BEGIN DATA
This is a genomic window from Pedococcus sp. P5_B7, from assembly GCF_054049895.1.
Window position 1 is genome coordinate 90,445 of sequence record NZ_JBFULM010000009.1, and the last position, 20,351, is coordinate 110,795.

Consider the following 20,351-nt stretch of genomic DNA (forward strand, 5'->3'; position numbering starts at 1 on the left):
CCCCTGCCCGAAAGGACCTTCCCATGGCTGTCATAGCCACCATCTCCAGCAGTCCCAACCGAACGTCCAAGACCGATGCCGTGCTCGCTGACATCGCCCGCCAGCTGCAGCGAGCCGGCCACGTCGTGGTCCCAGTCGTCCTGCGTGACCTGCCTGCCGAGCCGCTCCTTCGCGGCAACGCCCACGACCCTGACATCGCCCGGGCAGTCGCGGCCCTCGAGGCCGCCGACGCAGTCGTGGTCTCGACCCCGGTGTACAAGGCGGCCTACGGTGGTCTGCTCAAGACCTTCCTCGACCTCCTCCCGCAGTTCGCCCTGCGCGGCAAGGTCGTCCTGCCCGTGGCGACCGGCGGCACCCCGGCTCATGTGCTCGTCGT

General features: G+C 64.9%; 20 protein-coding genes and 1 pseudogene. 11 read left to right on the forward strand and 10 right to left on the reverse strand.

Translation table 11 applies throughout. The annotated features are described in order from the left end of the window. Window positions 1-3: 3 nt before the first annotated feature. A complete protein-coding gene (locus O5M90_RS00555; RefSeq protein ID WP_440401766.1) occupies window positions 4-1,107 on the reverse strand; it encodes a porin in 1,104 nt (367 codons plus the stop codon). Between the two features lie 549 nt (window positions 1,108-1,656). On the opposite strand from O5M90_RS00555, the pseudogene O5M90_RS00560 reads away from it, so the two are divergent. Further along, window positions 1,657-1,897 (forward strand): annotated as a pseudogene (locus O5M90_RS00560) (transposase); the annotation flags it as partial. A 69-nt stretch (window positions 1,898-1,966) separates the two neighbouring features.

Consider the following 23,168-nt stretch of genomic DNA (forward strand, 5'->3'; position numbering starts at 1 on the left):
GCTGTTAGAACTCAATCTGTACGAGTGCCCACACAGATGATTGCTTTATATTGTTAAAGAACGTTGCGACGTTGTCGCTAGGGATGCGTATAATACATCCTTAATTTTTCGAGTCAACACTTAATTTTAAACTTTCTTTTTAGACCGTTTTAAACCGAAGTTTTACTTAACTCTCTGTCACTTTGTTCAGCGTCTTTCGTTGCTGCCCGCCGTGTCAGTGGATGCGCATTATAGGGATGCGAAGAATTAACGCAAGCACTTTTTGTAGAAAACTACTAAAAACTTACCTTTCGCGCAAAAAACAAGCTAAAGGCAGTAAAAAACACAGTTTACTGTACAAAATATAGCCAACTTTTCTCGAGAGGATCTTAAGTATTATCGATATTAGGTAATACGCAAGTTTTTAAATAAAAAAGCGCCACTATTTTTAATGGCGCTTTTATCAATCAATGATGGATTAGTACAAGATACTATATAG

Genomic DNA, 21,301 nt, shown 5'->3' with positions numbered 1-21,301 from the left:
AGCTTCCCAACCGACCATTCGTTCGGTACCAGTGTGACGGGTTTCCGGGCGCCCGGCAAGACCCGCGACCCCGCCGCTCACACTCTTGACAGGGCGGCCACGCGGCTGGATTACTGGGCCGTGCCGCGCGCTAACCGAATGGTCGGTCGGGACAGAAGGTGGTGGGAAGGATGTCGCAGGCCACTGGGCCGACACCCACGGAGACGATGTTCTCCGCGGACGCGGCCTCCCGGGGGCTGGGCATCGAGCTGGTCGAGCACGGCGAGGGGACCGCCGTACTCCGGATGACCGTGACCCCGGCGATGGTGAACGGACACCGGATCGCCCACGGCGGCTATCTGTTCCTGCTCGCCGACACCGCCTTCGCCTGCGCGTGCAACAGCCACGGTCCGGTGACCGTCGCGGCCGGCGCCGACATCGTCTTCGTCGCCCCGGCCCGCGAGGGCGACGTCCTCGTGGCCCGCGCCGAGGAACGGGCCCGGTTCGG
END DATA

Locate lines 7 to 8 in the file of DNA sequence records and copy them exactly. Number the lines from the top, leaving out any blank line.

Consider the following 23,168-nt stretch of genomic DNA (forward strand, 5'->3'; position numbering starts at 1 on the left):
GCTGTTAGAACTCAATCTGTACGAGTGCCCACACAGATGATTGCTTTATATTGTTAAAGAACGTTGCGACGTTGTCGCTAGGGATGCGTATAATACATCCTTAATTTTTCGAGTCAACACTTAATTTTAAACTTTCTTTTTAGACCGTTTTAAACCGAAGTTTTACTTAACTCTCTGTCACTTTGTTCAGCGTCTTTCGTTGCTGCCCGCCGTGTCAGTGGATGCGCATTATAGGGATGCGAAGAATTAACGCAAGCACTTTTTGTAGAAAACTACTAAAAACTTACCTTTCGCGCAAAAAACAAGCTAAAGGCAGTAAAAAACACAGTTTACTGTACAAAATATAGCCAACTTTTCTCGAGAGGATCTTAAGTATTATCGATATTAGGTAATACGCAAGTTTTTAAATAAAAAAGCGCCACTATTTTTAATGGCGCTTTTATCAATCAATGATGGATTAGTACAAGATACTATATAG